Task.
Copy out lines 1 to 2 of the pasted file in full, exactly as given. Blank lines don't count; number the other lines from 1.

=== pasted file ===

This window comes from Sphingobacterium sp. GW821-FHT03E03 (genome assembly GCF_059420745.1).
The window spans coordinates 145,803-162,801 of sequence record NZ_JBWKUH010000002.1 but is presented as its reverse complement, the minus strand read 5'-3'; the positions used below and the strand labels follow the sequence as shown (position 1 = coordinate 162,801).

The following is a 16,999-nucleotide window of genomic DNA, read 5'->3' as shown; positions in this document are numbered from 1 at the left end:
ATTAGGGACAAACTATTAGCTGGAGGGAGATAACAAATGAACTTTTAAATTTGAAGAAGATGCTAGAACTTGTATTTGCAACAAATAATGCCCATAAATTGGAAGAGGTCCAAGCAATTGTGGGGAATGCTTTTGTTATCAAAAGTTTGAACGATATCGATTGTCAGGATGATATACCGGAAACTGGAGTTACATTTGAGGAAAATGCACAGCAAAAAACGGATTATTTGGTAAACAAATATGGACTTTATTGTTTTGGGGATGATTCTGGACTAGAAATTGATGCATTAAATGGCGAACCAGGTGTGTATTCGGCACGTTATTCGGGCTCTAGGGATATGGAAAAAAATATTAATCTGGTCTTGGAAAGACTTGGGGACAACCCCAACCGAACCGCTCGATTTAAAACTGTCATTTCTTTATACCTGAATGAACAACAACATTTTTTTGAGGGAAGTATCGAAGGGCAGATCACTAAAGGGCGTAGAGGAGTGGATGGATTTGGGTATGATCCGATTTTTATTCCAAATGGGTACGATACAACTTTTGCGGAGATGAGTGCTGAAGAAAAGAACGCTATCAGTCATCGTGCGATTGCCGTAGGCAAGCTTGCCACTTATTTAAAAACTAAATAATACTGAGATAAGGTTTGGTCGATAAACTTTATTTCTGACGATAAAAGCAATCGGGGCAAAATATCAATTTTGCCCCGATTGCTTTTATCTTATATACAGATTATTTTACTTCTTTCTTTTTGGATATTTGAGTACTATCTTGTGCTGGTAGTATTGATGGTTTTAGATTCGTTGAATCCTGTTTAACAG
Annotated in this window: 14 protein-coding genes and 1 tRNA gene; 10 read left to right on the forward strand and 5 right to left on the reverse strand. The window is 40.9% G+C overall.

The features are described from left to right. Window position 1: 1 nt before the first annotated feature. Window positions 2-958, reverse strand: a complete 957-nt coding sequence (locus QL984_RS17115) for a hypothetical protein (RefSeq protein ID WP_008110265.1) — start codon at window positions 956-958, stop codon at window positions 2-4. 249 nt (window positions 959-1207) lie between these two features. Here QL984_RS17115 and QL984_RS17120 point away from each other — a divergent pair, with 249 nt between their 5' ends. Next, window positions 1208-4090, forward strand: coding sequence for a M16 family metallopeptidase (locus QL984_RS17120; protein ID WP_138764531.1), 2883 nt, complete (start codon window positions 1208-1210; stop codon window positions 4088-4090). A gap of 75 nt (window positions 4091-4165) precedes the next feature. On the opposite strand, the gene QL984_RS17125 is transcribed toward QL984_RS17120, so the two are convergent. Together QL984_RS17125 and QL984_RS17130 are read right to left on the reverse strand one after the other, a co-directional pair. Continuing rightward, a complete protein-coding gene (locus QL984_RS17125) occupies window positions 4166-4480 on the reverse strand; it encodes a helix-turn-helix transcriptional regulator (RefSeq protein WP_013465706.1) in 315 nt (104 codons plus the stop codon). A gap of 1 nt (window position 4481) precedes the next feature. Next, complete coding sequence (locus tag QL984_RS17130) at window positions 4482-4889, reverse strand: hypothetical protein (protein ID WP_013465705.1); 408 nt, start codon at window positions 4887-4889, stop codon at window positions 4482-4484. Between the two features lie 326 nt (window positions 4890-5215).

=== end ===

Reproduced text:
This window comes from Sphingobacterium sp. GW821-FHT03E03 (genome assembly GCF_059420745.1).
The window spans coordinates 145,803-162,801 of sequence record NZ_JBWKUH010000002.1 but is presented as its reverse complement, the minus strand read 5'-3'; the positions used below and the strand labels follow the sequence as shown (position 1 = coordinate 162,801).